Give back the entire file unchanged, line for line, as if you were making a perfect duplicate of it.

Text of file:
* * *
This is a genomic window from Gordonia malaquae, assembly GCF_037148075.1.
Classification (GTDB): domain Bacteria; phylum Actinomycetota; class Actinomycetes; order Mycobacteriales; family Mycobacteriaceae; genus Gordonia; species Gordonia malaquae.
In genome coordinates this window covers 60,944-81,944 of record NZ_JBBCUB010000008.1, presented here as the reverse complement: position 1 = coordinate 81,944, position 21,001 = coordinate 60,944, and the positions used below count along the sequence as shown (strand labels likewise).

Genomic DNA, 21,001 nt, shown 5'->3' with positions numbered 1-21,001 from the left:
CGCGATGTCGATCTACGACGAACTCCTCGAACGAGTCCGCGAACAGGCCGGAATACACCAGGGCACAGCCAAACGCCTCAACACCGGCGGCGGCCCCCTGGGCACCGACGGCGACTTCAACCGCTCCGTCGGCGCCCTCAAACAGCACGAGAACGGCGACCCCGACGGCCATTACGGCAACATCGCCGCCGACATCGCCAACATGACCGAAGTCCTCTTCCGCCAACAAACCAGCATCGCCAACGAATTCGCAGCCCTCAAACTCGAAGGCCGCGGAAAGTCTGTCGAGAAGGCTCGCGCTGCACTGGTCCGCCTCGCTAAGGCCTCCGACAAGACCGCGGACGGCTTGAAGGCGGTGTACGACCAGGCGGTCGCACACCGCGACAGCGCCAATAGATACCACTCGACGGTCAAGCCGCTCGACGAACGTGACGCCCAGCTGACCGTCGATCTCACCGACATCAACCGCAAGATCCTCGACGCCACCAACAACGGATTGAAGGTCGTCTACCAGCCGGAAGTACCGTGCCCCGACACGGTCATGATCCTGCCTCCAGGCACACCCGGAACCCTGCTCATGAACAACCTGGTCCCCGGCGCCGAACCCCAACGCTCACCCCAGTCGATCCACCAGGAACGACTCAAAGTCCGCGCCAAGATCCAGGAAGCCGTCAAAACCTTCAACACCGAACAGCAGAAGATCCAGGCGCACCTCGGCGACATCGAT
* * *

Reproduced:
This is a genomic window from Gordonia malaquae, assembly GCF_037148075.1.
Classification (GTDB): domain Bacteria; phylum Actinomycetota; class Actinomycetes; order Mycobacteriales; family Mycobacteriaceae; genus Gordonia; species Gordonia malaquae.
In genome coordinates this window covers 60,944-81,944 of record NZ_JBBCUB010000008.1, presented here as the reverse complement: position 1 = coordinate 81,944, position 21,001 = coordinate 60,944, and the positions used below count along the sequence as shown (strand labels likewise).

Genomic DNA, 21,001 nt, shown 5'->3' with positions numbered 1-21,001 from the left:
CGCGATGTCGATCTACGACGAACTCCTCGAACGAGTCCGCGAACAGGCCGGAATACACCAGGGCACAGCCAAACGCCTCAACACCGGCGGCGGCCCCCTGGGCACCGACGGCGACTTCAACCGCTCCGTCGGCGCCCTCAAACAGCACGAGAACGGCGACCCCGACGGCCATTACGGCAACATCGCCGCCGACATCGCCAACATGACCGAAGTCCTCTTCCGCCAACAAACCAGCATCGCCAACGAATTCGCAGCCCTCAAACTCGAAGGCCGCGGAAAGTCTGTCGAGAAGGCTCGCGCTGCACTGGTCCGCCTCGCTAAGGCCTCCGACAAGACCGCGGACGGCTTGAAGGCGGTGTACGACCAGGCGGTCGCACACCGCGACAGCGCCAATAGATACCACTCGACGGTCAAGCCGCTCGACGAACGTGACGCCCAGCTGACCGTCGATCTCACCGACATCAACCGCAAGATCCTCGACGCCACCAACAACGGATTGAAGGTCGTCTACCAGCCGGAAGTACCGTGCCCCGACACGGTCATGATCCTGCCTCCAGGCACACCCGGAACCCTGCTCATGAACAACCTGGTCCCCGGCGCCGAACCCCAACGCTCACCCCAGTCGATCCACCAGGAACGACTCAAAGTCCGCGCCAAGATCCAGGAAGCCGTCAAAACCTTCAACACCGAACAGCAGAAGATCCAGGCGCACCTCGGCGACATCGAT